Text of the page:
A short post introducing you to five blogs to help you learn Japanese.
On using children's books for Japanese reading practice, with a healthy dose of otaku shopping thrown in for good measure.
Upgrading my Fun Activity Wheel for all occasions.
Nothing makes it so blatantly clear just how far we have to climb than listening to that CD. It made it obvious just how much sensei and her assistants have slowed down their speech for us.
On the first pass, we caught the odd word. By the third pass, we were able to catch phrases - so long as the CD was paused after each phrase!
The question now becomes, "How to practice this at home during the week?" Here are a few ideas that sensei, my classmates and I have come up with:
- listen to Japanese radio shows
- listen to Japanese music
- watch Japanese shows - raw, or without looking at the subtitles
The trick is to listen to the track several times, to see if you can pick out a little bit more each time. むずかしい です ね？
When I first sang a Japanese song at karaoke, I read off a sheet that I printed with the lyrics in Romaji. It was truly a magical moment last year, when I cracked open my Inuyasha music book and could actually read the lyrics to one of my fave songs:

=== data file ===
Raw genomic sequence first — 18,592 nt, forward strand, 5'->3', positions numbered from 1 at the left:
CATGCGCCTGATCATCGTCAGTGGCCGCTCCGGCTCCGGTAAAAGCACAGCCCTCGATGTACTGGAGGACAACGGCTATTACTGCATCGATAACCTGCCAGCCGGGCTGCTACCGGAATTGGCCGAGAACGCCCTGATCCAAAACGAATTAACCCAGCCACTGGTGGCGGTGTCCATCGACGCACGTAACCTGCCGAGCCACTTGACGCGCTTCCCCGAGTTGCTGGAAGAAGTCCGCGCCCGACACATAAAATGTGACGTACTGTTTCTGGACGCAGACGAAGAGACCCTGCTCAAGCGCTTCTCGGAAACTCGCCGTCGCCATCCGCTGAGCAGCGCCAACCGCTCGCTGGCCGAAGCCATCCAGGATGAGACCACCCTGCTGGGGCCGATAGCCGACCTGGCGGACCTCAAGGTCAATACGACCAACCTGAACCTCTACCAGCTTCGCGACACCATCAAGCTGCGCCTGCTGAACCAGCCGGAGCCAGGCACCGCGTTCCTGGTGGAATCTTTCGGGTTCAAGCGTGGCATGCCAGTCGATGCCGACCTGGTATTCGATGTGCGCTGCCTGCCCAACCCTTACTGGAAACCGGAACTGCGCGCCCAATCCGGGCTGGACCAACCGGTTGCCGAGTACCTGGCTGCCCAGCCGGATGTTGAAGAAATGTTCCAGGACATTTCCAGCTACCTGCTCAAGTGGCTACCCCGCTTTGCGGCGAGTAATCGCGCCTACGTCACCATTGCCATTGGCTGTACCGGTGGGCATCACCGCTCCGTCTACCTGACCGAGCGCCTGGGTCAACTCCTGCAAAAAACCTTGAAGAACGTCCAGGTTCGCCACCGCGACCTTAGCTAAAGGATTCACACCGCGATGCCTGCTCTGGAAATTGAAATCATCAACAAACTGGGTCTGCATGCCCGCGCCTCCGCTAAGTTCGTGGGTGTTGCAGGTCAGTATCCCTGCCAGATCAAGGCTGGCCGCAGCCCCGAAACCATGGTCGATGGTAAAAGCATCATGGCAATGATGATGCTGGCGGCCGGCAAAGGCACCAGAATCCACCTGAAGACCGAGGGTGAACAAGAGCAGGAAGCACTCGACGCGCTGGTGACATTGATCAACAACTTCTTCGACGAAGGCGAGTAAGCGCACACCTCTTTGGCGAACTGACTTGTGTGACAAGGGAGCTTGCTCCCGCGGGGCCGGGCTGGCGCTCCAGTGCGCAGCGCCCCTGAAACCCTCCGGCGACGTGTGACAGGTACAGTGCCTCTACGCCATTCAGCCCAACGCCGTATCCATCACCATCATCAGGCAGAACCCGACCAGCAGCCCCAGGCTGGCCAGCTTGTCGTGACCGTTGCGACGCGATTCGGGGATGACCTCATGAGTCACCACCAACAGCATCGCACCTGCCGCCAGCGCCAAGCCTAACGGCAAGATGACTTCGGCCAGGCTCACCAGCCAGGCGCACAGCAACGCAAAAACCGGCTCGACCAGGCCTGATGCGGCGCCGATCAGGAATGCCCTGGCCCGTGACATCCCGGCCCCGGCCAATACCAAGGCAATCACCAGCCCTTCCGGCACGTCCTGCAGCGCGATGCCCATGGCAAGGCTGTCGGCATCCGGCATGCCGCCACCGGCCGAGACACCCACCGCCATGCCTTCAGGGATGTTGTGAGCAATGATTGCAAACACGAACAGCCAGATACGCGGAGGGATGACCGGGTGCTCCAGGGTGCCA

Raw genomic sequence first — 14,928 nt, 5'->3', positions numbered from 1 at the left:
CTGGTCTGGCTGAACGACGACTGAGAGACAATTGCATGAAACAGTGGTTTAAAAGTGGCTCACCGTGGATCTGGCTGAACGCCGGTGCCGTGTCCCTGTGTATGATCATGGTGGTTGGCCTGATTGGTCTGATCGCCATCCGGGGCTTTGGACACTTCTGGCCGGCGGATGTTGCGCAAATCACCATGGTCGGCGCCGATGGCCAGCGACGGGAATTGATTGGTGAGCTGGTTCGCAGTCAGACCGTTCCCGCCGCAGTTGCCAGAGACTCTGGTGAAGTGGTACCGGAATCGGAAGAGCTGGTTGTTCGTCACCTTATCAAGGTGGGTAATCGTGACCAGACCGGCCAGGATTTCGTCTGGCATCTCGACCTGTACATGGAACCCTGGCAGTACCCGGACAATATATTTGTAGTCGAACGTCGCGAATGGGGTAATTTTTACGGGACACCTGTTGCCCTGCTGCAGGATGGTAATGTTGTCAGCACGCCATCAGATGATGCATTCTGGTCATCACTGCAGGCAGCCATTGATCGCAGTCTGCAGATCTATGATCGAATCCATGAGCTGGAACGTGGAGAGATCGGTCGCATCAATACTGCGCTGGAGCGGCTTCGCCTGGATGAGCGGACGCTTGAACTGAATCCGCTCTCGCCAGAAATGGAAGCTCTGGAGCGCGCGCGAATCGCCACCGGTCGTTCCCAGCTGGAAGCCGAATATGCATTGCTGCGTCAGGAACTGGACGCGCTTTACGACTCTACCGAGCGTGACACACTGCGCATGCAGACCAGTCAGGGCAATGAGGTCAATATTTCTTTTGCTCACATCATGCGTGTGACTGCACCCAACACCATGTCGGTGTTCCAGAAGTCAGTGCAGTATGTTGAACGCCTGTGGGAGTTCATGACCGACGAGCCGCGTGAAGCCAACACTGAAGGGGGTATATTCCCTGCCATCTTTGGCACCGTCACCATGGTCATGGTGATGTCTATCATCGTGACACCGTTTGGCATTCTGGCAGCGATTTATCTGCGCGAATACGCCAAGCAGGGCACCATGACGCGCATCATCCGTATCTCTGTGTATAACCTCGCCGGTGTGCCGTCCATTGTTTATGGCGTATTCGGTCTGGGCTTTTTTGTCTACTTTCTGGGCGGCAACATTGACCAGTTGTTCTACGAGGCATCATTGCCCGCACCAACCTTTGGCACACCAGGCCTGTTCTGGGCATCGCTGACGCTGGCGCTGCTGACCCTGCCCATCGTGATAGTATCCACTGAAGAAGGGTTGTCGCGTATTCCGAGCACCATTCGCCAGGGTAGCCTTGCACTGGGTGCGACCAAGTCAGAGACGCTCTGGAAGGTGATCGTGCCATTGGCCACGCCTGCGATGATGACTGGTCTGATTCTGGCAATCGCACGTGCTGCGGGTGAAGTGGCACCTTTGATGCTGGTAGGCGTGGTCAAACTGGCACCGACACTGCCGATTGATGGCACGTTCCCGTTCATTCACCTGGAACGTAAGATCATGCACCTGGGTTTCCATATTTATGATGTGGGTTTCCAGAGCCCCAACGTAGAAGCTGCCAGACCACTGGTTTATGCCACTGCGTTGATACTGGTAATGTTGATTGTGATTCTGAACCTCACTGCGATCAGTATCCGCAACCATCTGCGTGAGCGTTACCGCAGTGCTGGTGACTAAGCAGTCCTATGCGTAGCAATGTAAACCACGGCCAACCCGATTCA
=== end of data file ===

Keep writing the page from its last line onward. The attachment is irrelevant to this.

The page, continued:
What a difference a year makes! Now that I'm in Level 2, I have truly levelled up. These are the chords and lyrics to a song that I will be performing in the near future:
Now I could bring the Romaji and keep it close by. However, that defeats the purpose of being able to perform music in Japanese. Go big or go home.
The next challenge of course will be comprehension [Must work on vocabulary!].
They say that one of the best ways to learn a new language is to completely immerse yourself into the language and the culture. I would love be in Japan for six months to learn Japanese, but I can't. For many of us, it's impractical to drop everything and go live in another country for an extended period of time. The challenge then becomes "How can I immerse myself here?" For me, I've found some success with writing more "everyday" items in Japanese. First, I started by writing short, simple notes to family and friends who were taking Japanese classes with me. Then, I tried writing my students' names in Katakana on my schedule and planning lists. I've graduated to writing out my "To Do" List and grocery list in Japanese.
The "pièce de résistance " is my waterproof keitai. I labelled all my folders in Japanese: